Inner Classes Vs. Nested Classes in Java

Java has something called inner classes. Most of you know what an inner/nested implies in an object-oriented programming language. When we talk about nested we are referring to something (a element or block) of the same kind as the outer kind declared within the inner body of the outer element. Nested is simply a more specific term for an inner element. You can have an inner if statement within a loop for example, but since a loop and an if statement are two different constructs, that does not qualify the if statement as nested. A nested element must be inner in addition the inner element must be of the same kind as the outer element for it to qualify as nested.
An example of this are nested if statements or nested loops. In the case of a nested if statement, a nested if statement is an inner if statement within another if statement. Same with a loop, a nested loop is an inner loop within another loop. This, I think is an acceptable description of a nested element in any language, whether that is an OO language, a markup language or even a procedural language.
Today me and a few team-mates were preparing for the Java OCP exam and discovered in Java the designers redefine this concept in relation to classes. In Java all classes inside other classes are nested classes but only non-static classes are considered inner. The non-static nested class requires an instance of the outer class in order to exist and the static nested only uses the outer class name as a package convenience, using the class name as part of it’s package path (namespace in C#). Syntactically they are both inner classes and both nested but functionally only the non-static nested is an inner class. In other words the non-static member is a direct child of the outer class. As you can imagine this causes a lot of confusion if you are trying to answer questions related to nested classes.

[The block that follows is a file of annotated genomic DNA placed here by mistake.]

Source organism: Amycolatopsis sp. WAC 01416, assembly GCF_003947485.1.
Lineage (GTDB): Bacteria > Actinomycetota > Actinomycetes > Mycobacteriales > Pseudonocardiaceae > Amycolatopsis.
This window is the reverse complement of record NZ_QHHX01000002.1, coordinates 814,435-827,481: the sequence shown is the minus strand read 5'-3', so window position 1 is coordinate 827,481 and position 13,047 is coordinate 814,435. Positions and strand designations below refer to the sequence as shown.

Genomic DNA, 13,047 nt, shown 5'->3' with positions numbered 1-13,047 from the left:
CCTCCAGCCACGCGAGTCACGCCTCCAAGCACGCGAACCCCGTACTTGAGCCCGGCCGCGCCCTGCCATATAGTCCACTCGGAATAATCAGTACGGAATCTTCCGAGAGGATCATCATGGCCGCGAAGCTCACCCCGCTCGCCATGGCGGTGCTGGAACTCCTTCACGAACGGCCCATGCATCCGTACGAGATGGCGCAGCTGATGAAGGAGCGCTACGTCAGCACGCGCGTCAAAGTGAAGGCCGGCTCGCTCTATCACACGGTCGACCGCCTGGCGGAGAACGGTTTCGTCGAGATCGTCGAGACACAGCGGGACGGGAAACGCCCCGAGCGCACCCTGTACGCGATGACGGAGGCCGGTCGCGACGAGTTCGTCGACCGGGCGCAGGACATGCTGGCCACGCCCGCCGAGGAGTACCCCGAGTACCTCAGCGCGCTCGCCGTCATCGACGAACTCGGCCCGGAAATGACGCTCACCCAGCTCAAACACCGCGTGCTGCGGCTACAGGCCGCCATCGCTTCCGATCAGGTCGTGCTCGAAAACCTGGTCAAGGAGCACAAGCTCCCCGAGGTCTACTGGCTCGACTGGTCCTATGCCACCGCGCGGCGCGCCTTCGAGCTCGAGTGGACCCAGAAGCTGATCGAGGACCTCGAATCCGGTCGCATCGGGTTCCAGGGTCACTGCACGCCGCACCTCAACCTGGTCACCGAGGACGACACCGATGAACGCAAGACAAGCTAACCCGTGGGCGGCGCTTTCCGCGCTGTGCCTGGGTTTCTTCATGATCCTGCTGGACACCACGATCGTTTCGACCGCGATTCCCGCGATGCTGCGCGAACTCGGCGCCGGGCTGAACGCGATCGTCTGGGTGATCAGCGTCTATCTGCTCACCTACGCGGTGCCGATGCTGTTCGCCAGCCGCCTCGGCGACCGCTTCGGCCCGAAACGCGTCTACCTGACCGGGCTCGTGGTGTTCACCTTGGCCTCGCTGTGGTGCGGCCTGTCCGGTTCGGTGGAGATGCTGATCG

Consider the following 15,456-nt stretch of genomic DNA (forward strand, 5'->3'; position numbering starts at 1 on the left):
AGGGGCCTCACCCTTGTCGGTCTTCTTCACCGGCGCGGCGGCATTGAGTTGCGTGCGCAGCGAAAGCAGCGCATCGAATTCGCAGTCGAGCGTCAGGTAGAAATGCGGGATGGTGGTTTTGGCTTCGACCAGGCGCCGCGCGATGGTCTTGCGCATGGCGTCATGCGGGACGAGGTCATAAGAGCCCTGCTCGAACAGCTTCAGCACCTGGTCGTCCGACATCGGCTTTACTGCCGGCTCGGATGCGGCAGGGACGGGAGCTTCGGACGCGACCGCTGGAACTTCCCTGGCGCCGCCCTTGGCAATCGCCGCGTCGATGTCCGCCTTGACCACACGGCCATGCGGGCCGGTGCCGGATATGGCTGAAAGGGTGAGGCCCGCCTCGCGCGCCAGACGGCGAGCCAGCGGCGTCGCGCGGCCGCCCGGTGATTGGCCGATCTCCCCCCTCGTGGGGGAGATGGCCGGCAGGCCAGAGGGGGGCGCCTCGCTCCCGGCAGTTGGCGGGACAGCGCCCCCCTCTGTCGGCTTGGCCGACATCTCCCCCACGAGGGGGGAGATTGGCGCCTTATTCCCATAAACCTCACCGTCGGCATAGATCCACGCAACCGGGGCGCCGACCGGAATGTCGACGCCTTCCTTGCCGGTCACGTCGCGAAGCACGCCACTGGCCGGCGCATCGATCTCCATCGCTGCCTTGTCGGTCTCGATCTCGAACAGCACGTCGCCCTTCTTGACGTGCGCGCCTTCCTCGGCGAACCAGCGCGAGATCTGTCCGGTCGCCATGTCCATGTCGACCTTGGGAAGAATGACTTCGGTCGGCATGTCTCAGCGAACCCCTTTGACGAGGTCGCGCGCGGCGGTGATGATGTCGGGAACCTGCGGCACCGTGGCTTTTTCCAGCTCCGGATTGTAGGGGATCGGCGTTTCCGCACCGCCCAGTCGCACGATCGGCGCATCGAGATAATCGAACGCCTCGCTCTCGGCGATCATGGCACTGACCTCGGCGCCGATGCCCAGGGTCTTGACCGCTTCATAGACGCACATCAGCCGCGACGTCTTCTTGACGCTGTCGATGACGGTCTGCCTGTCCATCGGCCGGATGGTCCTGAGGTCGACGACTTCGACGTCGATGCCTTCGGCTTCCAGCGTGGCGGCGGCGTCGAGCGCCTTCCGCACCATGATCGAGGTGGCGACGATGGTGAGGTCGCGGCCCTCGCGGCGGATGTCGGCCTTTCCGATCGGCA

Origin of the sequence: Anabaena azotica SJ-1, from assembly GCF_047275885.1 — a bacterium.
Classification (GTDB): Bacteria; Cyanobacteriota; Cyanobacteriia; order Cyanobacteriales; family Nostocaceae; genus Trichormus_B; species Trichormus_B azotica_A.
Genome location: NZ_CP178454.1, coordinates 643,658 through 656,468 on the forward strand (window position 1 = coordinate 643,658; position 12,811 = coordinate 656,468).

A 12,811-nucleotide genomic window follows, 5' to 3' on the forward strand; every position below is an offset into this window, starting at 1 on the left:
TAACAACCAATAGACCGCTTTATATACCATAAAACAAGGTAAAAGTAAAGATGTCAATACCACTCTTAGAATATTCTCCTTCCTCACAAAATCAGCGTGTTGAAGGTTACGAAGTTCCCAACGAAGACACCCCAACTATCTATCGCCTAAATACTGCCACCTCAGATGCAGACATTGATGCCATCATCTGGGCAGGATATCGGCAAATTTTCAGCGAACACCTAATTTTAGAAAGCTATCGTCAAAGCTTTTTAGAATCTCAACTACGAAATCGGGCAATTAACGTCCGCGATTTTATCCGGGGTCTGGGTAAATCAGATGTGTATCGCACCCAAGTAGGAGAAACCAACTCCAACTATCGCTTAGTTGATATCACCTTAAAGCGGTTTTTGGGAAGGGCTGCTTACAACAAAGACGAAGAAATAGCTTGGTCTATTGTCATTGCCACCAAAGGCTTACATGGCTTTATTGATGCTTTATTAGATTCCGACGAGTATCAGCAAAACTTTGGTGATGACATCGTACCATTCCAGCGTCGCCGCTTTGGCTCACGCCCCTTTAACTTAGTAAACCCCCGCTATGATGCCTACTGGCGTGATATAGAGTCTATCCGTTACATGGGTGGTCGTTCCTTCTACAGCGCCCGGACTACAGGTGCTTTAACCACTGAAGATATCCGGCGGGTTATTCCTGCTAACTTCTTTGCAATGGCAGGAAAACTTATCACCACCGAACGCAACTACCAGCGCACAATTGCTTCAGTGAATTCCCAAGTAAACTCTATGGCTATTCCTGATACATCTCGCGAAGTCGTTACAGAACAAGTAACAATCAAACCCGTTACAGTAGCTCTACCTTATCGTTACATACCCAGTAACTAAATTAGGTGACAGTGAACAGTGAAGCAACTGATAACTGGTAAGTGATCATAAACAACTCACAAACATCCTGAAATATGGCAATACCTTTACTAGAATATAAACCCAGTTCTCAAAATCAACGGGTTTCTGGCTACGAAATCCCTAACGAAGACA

I’ve noticed many areas where the design terminology and actual design can improve in Java. This is one area where the terminology should be adjusted to give the two concepts a clearer meaning. Sure you may remember this difference today and maybe even a week from now, but will you remember it a year from now? If I said which class requires and instance of it’s outer class? a nested one or an inner one? Nothing intuitively tells you or reminds which of these provides that. That’s because in our mind inner and nested mean the same thing (in relation to a class within another class). The class is defined inside of another class therefore it is nested (syntactically anyway). The difference is that one class is static the other is not. If I said the possible answers were static nested or non-static nested then that may actually provide a clue, as long as you know the different between the two. The problem is that in the exam sometimes the word static is left out only reference is inner class or nested class. An inner class is a static nested class. So it is a subset of the nested class. So in my opinion having two different names for the same thing creates a lot of room for confusion.
So what prompted me to write this post? Not much, just an observation where the Java design/terminology is a little weak and unclear. There are many other areas, this is only one of the many that come to mind. My heartburn in all this is that I have to now juggle and remember the redefinition of inner and nested if I want to not miss a whole bunch of questions in the exam related to this concept. In my opinion some of the same basic design principles of conventions and patterns apply in other areas such as language design and who knows maybe they are intended to be universal.


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